Choosing The Best Construction Crew and Contractor

Should You Ever Try To Remove Asbestos Yourself?

If you're planning some remodeling (or demolition) in your pre-1970s home, you may be wondering what your walls or floor tiles have in store for you. You may be worried about the potential presence of asbestos, but reluctant to pay to have this asbestos professionally removed if you're otherwise intending a DIY remodel. Even something as simple as removing laundry room floor tiles to make room for a more efficient washer and dryer could release asbestos fibers into the air of your home. What should you do if you suspect your remodeling project is going to involve asbestos, and is it safe to remove asbestos yourself? Read on to learn more about this carcinogenic but efficient insulating material.

How can you tell if asbestos is present in your home?

Until the 1970s, asbestos was one of the go-to building materials relied upon by many contractors. Because of its flame-retardant properties, asbestos fiber or spray-in insulation was often used to insulate walls and attic spaces, and solid asbestos tile was used to create sound-proof and energy-efficient walls and floors. Unfortunately, when this asbestos insulation degrades or when these tiles are demolished, harmful asbestos fibers and dust are released into the air. Severe or long-term exposure to these fibers can cause an aggressive type of lung cancer known as mesothelioma. 

It's hard to tell asbestos-containing materials from asbestos-free materials on sight. If your home's previous owners were diligent in their recordkeeping, you may be able to get some information on construction materials from the documents generated when your home was built (or last remodeled), but in most cases the only way to definitively tell whether asbestos is present in your home is to send a small sample to a lab for identification. You may want to first talk to your neighbors whose homes were built during the same time period. In many subdivisions planned and constructed during the time period asbestos was at its most popular, a single contractor or company was used -- which means that if several of your neighbors have had asbestos remediation in their homes, it's likely yours contains asbestos as well.

Is it legal to remove asbestos if you're not a licensed contractor?

In some jurisdictions, knowingly attempting to remove asbestos yourself without taking proper safety precautions or using a licensed asbestos contractor is an ordinance violation or infraction that could subject you to fines and other penalties. Improper disposal of asbestos-containing building materials is also illegal under federal law, as this poses a public health hazard.

However, so long as your state doesn't ban the removal of asbestos by a non-licensed individual and you take all measures required by the state and federal governments to properly dispose of asbestos waste, you should be legally permitted to remove your home's asbestos without using a professional.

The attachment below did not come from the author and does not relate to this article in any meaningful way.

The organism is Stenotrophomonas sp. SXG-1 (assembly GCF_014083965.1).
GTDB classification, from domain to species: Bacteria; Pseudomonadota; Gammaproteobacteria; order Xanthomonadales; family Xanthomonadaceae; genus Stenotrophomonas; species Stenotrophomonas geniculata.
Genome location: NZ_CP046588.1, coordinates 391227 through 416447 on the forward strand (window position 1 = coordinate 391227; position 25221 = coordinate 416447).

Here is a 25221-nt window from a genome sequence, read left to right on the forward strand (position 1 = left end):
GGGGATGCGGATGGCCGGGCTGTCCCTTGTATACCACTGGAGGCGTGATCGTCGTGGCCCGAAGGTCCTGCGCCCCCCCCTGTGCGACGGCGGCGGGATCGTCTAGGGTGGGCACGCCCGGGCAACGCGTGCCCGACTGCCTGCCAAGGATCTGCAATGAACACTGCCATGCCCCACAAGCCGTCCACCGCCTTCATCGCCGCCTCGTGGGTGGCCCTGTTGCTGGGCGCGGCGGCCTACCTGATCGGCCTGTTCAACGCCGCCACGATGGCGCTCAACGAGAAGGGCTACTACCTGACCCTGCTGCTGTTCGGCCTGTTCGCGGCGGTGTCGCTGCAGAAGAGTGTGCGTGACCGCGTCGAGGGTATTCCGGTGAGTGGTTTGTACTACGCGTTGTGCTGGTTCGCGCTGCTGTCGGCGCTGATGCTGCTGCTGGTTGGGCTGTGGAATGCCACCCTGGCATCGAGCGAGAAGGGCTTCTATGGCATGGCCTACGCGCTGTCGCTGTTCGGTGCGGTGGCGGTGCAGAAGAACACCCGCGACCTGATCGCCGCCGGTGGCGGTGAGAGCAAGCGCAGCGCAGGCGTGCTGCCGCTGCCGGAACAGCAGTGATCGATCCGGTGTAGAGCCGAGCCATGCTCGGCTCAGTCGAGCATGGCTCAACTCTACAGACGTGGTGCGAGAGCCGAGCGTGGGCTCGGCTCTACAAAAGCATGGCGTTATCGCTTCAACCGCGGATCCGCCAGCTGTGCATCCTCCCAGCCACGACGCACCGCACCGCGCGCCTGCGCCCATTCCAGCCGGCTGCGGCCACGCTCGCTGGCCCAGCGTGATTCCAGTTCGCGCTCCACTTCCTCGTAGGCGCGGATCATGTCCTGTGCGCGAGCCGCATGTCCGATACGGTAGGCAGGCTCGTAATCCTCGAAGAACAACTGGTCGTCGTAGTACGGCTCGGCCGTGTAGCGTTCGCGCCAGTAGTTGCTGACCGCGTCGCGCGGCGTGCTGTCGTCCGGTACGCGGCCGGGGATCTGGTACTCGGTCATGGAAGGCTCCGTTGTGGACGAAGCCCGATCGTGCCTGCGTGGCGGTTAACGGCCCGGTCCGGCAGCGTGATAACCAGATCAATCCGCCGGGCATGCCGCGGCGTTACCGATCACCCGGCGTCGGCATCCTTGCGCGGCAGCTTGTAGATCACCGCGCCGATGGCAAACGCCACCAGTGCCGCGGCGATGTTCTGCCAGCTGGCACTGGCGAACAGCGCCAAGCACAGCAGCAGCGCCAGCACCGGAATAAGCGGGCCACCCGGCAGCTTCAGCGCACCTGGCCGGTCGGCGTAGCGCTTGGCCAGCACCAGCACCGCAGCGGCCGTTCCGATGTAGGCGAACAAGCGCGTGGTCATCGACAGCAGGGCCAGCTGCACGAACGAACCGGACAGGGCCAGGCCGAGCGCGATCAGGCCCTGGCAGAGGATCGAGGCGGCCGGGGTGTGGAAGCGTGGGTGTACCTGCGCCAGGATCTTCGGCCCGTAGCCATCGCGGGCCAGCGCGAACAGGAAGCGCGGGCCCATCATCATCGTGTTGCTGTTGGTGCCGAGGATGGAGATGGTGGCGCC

What should you consider when deciding whether to remove asbestos from your home yourself?

There are a few situations in which DIY asbestos removal may be the ok. If the asbestos is in a solid form (like a flooring tile) and you only need to remove a small amount, it may be easier to do this yourself than pay a contractor to spend five minutes removing flooring tiles.

However, when you're removing any type of asbestos-containing product that could potentially go airborne (like insulation) or removing a wall in your home, it's a good idea to hire an asbestos removal professional. Not only will this keep you and your family out of harm's way, it will ensure that all applicable laws and regulations are complied with during the demolition and cleanup process. Using someone who removes asbestos for a living can give you the peace of mind you need when undergoing any type of home renovation.

About Me

Choosing The Best Construction Crew and Contractor

If you're considering having any type of building constructed, I hope that you read my blog first. My name is Nathan McAllister and in this blog I will explain the responsibilities of a construction contractor. You'll find out what questions you need to ask contractors before hiring one for the job. Before I hired a construction crew and a contractor to build my house, I went through all of the essential steps to make sure I hired the right team for the job. Before interviewing several contractors, I did my research first to learn what I needed to know. Because I was well informed before making my decision, the construction crew and contractor I hired did an excellent job. I wanted to share my knowledge with other people so they would also know how to select the right people for the job.

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